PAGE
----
Entrepreneurs wear dozens of hats: They are product designers, salespeople, customer service reps, marketers, executives, and grunts. Yet, the one role many entrepreneurs are less than ready to take on is that of financial expert. Businesses need money to survive, and entrepreneurs are responsible for finding and managing funding appropriately. Those who are effective with their finances will likely build strong, successful businesses; those who struggle to oversee their dollars and cents are likely to fail.
Thus, it is incredibly important for aspiring business owners to become financial leaders. Here are a few common qualities of capable business leaders who have smart control over their finances.
They Know Their Numbers:
First and foremost, entrepreneurs must identify which numbers drive their businesses. For most businesses, the metrics will be nearly identical; nearly all effective business owners keep close eyes on their:
- Cash balance, or the amount of money in the bank.
- Net income, or the amount leftover after subtracting expenses from profit.
- P&L statement, or a snapshot of net income over a specific period, usually quarterly.
- Sales figures, or the amount of transactions being made.
More specialized businesses might pay attention to more specialized numbers. For example, restaurants and retailers must be particularly diligent in regard to price points and gross margins, so they aren’t spending more acquiring their products than they receive upon resale. Additionally, some businesses must carefully watch their inventory numbers to avoid running out of crucial items.
The best business owners not only know their most important numbers without consulting any reports, they track their metrics over time to understand how the business is changing. Then, business leaders can make informed financial decisions to boost the business’s future.
They Share Their Numbers:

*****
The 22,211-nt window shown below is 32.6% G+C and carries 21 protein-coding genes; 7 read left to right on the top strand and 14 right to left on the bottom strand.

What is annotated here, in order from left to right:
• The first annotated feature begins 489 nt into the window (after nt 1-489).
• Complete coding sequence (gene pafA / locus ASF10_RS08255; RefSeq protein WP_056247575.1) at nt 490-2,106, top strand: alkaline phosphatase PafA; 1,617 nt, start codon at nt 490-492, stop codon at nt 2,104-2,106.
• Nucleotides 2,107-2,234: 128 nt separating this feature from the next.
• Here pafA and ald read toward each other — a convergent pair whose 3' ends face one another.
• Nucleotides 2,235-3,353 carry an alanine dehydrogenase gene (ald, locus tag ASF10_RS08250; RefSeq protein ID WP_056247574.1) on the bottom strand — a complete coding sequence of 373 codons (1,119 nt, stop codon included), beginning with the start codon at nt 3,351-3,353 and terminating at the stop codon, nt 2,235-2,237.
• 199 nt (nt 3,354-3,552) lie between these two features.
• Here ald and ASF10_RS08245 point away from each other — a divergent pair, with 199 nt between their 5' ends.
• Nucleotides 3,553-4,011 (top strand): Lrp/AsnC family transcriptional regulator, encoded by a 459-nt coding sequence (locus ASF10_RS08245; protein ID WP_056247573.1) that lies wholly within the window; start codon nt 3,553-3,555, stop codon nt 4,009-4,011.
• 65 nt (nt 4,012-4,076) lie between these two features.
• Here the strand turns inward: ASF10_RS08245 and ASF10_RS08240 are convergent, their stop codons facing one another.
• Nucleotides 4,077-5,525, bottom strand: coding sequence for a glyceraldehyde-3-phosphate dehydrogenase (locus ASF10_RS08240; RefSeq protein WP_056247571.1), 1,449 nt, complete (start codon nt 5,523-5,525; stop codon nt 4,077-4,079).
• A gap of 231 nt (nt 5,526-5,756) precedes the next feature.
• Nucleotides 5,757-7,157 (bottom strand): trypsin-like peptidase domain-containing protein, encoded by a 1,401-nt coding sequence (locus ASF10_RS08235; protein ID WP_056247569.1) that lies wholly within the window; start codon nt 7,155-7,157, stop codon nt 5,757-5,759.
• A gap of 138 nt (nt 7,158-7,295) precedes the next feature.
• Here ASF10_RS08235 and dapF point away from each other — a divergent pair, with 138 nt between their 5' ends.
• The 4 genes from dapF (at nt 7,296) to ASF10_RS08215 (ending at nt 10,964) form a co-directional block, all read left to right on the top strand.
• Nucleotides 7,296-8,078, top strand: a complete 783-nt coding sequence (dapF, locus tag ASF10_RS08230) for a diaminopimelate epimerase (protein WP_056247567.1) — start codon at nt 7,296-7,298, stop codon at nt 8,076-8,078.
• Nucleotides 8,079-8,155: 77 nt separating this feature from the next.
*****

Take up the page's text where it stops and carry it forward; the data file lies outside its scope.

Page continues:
A business leader needs a finance-savvy team to become a successful financial leader. Sharing the business’s critical numbers with the team is a step toward building a transparent, financially-intelligent business. Typically, employees tend to grossly overestimate a business’s income, assuming that business leaders take absurd amounts while they struggle for their comparatively meager paychecks. However, business leaders know this to be false, and sharing the true numbers with their teams, leaders can dispel this detrimental myth.
Plus, when employees know the business’s growth and profit, they are more likely to feel directly connected to the business’s successes and failures. Therefore, they tend to work harder to see the business improve. Additionally, a profitable business is more likely to invest in its employees, providing higher salaries and better benefits, so workers who see their hard work paying off are more likely to continue being productive.
They Look Toward Growth:
A startup shouldn’t stay a startup forever; business leaders should be searching constantly for opportunities to help their businesses grow. While sometimes this means altering business practices, often changes to financial behavior spurs growth, so leaders should be well-versed in financial actions that can lead to increased potential for profits.
Cash flow and funding opportunities are among the most important avenues for increasing growth. Even profitable businesses often require financial aid, and financial leaders are well-aware of the best options for their businesses. Some funding opportunities include:
- Business loans. The standard method of procuring business funds.
- Venture capitalism. VCs aren’t necessarily easy to attract, but they have the potential to offer the most money.
- Government grants. Businesses led by or for minority groups often qualify for federal funding.
- Lines of credit. Like a mix between a credit card and a bank loan, a business line of credit provides more control over debt.
- Crowdfunding. When developing a new product or service, crowdfunding can be easy.
They Certainly Aren’t Islands:
Outside of hedge funds, rarely are one-person businesses exceedingly profitable. Smart business leaders understand that they cannot do everything for their business; they must delegate. First, business leaders should identify their expertise ― and even if that expertise lies not the financial aspects of business, they can become financial leaders by successfully transferring those responsibilities to those with greater knowledge and experience.
Self-examination is vital for any leader, and when flaws are identified and acknowledged, leaders must strive either to overcome them by gaining education or experience or to relinquish authority over those business realms. Admittedly financially un-savvy business leaders can retain financial leadership by actively checking in on financial activities and financial teams without substantially impacting their work.